hist-brewing: strength of small beer
whutchis at bucknell.edu
Tue Dec 4 06:37:18 PST 2012
In brewing the beer described in Harrison's Description of England
Which is a 3 beer party-gyle brew, I've found the third, small beer
comes out at 2% ABV, or just below that. Remember, this is with
modern, well-modified malts. Harrison's home-made malt may have had
lower modification, and produced an even lower level of alcohol. For
comparison, the first wort comes out at about 8%, the middle (or
ordinary) comes out at about 4.5%. Note that Harrison describes the
third runnings to "reserveth it unto mixture with the rest when time
doth serve therefore." so it wasn't even consumed by the servants at
that low a strength. Even with modern, careful sanitation and
bottling the small beer goes sour in just a couple of weeks. Hope
-----wade hutchison, aka Gille MacDhnouill
On Tue, Dec 4, 2012 at 5:36 AM, Will <w_hanrott at yahoo.co.uk> wrote:
> What was the strength of small beer?
> I was watching an /entertaining/ tv programme (The Supersizers
> <http://en.wikipedia.org/wiki/The_Supersizers...>) which repeated the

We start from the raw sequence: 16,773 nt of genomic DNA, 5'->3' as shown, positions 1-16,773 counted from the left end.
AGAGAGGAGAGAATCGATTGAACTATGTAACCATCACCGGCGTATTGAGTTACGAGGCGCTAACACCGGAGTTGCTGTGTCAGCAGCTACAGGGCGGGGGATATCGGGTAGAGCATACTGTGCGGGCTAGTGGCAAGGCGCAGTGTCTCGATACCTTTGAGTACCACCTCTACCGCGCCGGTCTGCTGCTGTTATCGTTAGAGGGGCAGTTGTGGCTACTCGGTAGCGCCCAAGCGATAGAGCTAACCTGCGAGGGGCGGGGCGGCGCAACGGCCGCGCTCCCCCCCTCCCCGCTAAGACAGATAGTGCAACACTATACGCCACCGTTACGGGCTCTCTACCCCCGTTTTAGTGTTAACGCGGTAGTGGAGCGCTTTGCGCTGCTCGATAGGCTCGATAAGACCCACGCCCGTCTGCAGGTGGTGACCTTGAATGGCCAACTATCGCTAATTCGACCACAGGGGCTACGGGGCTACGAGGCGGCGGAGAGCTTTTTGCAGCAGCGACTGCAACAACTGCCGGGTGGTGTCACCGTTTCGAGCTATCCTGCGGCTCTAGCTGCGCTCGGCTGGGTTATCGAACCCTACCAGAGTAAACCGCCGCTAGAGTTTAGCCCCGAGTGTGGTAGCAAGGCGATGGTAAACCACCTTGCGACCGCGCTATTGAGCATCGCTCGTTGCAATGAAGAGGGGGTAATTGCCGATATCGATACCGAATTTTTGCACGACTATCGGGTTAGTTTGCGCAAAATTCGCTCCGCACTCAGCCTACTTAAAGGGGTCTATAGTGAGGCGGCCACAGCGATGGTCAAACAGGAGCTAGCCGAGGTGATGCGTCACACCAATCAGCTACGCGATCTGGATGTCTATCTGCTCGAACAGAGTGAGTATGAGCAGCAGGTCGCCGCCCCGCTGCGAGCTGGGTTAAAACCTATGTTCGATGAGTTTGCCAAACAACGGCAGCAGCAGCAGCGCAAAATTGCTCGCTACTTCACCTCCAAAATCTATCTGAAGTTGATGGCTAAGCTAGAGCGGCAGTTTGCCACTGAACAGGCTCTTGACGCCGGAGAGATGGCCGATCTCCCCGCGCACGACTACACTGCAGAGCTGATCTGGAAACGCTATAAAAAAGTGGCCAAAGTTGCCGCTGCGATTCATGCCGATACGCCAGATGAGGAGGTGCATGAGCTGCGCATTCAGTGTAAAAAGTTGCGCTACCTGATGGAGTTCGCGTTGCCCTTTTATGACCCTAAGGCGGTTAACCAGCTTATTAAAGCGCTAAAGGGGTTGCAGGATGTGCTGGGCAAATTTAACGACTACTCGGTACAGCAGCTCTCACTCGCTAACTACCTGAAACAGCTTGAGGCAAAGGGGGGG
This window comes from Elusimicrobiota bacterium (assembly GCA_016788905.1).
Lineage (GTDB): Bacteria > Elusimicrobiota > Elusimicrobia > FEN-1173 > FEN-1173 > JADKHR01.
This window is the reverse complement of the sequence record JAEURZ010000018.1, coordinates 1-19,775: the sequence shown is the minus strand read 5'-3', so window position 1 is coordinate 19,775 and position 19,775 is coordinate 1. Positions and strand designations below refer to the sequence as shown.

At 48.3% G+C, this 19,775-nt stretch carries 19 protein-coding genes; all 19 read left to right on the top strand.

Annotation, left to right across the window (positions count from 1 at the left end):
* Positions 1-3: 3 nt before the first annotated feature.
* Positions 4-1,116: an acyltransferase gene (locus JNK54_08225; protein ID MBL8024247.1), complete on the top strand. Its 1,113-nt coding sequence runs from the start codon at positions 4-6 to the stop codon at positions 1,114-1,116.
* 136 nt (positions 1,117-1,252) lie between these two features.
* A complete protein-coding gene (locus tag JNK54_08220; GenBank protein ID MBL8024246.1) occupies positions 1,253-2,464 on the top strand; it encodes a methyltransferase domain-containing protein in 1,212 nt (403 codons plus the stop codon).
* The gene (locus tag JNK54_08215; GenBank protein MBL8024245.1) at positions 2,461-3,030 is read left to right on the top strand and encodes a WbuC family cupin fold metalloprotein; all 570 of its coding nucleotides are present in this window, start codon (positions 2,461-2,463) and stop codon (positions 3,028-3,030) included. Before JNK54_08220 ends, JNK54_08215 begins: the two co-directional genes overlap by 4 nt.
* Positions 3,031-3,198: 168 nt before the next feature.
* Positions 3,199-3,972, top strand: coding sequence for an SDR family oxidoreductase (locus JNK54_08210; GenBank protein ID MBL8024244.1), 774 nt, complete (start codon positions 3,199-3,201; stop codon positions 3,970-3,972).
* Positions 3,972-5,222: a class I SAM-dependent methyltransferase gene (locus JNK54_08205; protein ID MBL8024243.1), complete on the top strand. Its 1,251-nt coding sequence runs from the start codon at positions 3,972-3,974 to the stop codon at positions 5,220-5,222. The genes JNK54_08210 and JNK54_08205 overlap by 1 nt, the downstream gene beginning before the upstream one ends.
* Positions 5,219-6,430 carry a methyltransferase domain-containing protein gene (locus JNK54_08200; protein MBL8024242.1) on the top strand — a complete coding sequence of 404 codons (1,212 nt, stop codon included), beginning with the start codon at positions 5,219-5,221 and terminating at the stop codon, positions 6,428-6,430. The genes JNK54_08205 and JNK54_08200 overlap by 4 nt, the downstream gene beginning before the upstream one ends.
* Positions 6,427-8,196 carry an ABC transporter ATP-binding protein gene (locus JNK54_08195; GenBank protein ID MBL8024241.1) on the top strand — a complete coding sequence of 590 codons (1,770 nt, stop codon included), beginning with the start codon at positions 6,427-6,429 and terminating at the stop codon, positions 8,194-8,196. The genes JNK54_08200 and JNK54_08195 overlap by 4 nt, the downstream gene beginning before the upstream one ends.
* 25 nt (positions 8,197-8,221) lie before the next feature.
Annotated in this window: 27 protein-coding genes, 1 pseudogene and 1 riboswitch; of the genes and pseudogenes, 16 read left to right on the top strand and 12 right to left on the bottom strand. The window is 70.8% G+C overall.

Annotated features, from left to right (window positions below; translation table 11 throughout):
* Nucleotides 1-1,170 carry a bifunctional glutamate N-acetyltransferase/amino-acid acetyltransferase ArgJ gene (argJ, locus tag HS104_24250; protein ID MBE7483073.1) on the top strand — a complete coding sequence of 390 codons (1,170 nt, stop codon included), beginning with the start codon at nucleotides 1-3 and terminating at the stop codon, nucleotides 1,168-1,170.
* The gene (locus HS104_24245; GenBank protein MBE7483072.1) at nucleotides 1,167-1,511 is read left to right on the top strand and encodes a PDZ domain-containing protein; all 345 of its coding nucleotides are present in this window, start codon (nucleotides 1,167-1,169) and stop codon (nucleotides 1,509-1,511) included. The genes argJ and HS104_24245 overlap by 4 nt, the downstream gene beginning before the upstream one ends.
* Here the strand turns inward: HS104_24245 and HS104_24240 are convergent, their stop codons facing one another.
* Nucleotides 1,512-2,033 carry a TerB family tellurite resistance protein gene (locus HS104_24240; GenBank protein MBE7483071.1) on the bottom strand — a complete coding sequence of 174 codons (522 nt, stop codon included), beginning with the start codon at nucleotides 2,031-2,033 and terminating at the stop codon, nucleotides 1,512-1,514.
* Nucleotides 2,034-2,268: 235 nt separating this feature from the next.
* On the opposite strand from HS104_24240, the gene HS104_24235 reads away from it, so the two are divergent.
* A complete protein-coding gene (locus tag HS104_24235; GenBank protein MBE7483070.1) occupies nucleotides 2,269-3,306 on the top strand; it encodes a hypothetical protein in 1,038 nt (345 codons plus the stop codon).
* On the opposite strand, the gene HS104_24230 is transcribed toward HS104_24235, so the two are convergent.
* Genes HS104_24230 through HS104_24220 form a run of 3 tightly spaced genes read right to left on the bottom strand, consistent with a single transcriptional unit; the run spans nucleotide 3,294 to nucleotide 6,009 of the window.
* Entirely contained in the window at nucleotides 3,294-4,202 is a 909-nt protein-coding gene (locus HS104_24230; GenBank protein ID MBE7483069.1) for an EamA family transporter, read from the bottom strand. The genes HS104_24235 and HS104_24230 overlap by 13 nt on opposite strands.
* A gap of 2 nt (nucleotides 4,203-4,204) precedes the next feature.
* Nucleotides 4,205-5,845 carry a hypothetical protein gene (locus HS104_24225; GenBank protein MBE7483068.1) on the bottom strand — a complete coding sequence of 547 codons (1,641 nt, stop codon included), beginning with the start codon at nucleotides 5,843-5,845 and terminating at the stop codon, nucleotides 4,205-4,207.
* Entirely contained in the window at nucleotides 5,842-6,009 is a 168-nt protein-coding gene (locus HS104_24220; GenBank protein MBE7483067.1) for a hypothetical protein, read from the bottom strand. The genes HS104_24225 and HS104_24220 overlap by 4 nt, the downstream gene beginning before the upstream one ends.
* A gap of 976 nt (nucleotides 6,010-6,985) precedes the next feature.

> claim that small beer was about 3.5%abv. This seems rather high, more
> like a table beer.
> recipe for Oxford Ale (1868) uses a triple infusion mash and party-gyle
> mix. The 3rd mash made small beer. My impression is that this method was
> in use over quite a long period until sparging became popular. Obviously
> the definition of 'small beer' is going to be a range of OGs.
> Perhaps restrain the information to the UK in the early modern period
> <http://en.wikipedia.org/wiki/Early_modern_period>. The claim about 3.5%
> was made in a programme about Restoration England.
> This question is for personal rather than scholarly interest. I've had a
> look at the Hist-Brewing archives but couldn't find anything which
> answered my question.
> Many thanks
> hist-brewing mailing list
> hist-brewing at pbm.com
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